The other thing that I find funny is that http://codepimps.blogspot.com is actually taken. The codepimps.org domain will now point to http://codepimpsdotorg.blogspot.com/.
I also felt the supporters of the technology downplayed real issues (and still do?) when building applications in order to market the language. Correct use of threading and memory management to name a few are still no walk in the park no matter what the environment supports or not. I also worried about deployment issues related to applications and the runtime itself.
In any case, I started looking at Java again recently. Not sure why, maybe it's the idea of the virtual machine that I always liked, just plain boredom or maybe just a new outlook on life in general.
With the latest version of Java, i.e., 6, I can honestly say it's nice, real nice. I still don't know how portable it really is but I don't particularly care anymore. Let's face it, with most applications delivered over the Web now, the application/JVM would run on a server/OS that would be fully validated anyway.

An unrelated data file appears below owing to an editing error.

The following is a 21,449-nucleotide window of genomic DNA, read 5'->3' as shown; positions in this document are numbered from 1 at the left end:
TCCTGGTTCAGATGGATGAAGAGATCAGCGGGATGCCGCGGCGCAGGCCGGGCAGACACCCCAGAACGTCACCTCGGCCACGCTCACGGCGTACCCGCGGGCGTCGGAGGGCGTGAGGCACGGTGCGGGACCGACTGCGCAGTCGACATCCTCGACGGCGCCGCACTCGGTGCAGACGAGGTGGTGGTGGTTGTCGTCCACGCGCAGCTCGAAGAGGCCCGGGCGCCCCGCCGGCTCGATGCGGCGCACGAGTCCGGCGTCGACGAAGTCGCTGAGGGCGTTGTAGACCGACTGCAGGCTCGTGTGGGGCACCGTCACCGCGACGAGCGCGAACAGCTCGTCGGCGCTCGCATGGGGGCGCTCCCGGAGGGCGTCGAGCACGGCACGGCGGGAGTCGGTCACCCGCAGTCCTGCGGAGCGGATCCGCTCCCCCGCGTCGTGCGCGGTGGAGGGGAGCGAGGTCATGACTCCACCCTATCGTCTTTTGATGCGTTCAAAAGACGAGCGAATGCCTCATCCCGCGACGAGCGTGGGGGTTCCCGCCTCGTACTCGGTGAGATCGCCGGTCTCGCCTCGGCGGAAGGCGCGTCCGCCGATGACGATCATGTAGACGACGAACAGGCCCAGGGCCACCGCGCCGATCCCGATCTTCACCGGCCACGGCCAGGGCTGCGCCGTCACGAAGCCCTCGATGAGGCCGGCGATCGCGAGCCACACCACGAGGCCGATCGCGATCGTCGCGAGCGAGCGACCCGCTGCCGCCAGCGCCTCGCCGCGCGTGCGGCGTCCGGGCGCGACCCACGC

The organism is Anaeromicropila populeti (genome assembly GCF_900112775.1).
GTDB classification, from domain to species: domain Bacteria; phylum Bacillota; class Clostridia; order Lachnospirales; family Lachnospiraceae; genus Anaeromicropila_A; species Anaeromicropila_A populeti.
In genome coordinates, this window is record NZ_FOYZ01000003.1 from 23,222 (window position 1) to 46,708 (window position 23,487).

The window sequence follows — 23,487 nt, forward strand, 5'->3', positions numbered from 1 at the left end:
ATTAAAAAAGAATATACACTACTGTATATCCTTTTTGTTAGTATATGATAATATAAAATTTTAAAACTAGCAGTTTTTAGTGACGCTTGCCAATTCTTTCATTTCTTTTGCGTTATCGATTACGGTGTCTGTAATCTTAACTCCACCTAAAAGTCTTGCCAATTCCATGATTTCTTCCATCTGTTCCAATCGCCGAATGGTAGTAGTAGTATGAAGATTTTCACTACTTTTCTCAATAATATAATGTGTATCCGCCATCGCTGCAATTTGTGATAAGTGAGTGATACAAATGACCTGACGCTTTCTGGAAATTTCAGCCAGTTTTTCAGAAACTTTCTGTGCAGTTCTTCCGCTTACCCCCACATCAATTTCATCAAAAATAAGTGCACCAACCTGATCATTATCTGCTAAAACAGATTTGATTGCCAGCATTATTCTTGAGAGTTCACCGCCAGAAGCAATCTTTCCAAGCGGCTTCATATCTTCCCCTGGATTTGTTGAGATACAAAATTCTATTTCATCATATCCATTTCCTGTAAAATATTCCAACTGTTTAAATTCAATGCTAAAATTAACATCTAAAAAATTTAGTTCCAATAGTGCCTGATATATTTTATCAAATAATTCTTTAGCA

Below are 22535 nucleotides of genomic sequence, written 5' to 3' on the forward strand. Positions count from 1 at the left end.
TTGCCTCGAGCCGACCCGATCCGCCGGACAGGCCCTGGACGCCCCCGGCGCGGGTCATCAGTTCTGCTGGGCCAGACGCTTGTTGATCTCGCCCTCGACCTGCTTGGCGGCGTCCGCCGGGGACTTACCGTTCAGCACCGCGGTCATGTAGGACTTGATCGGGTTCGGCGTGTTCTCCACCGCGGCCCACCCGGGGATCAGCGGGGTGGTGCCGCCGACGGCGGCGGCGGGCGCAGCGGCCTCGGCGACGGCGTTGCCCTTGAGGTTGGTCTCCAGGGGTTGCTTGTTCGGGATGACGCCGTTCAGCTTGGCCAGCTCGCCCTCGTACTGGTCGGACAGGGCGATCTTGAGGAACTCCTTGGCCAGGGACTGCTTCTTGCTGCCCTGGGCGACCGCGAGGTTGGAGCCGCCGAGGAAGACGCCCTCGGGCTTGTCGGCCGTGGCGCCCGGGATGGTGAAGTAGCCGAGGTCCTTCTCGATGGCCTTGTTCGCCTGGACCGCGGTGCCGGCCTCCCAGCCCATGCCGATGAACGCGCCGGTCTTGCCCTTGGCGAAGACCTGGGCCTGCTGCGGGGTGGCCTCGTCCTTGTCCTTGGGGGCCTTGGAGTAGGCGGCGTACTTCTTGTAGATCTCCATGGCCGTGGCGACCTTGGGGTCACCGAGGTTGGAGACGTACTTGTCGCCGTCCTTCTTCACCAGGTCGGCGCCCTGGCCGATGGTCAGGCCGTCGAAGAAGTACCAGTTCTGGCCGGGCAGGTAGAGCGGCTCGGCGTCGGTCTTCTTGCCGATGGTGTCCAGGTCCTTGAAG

Things I really like:
1. The huge class libraries
2. Support for generics. I can't tell you how I hated having containers full of "Object" classes and having to rely on runtime exceptions to determine correctness. This is the job of the compiler to tell me and it's about time it did so.
3. Tools. Eclipse and NetBeans to name a few. The NetBeans 6 Beta is really nice.
4. Application servers. Only tried Glassfish and Tomcat, neither really have everything I want but interestingly enough, if combined they would most likely be ideal.
5. Management of application servers. Haven't tried to do anything with them really yet scalability wise but I have written quite a few highly scalable servers in my day and configuration and management was always lacking. Why? Time simply, budgets had to be spent on other areas. The administrative application included with Glassfish is good and does its job really well.
6. Web deployments
7. Java DB, A.K.A. Apache Derby. If you're dealing with simple brochure website or something like that, it might be worthwhile to just use this DB and not bother with anything else if your developing in Java, it's included in the SDK after all.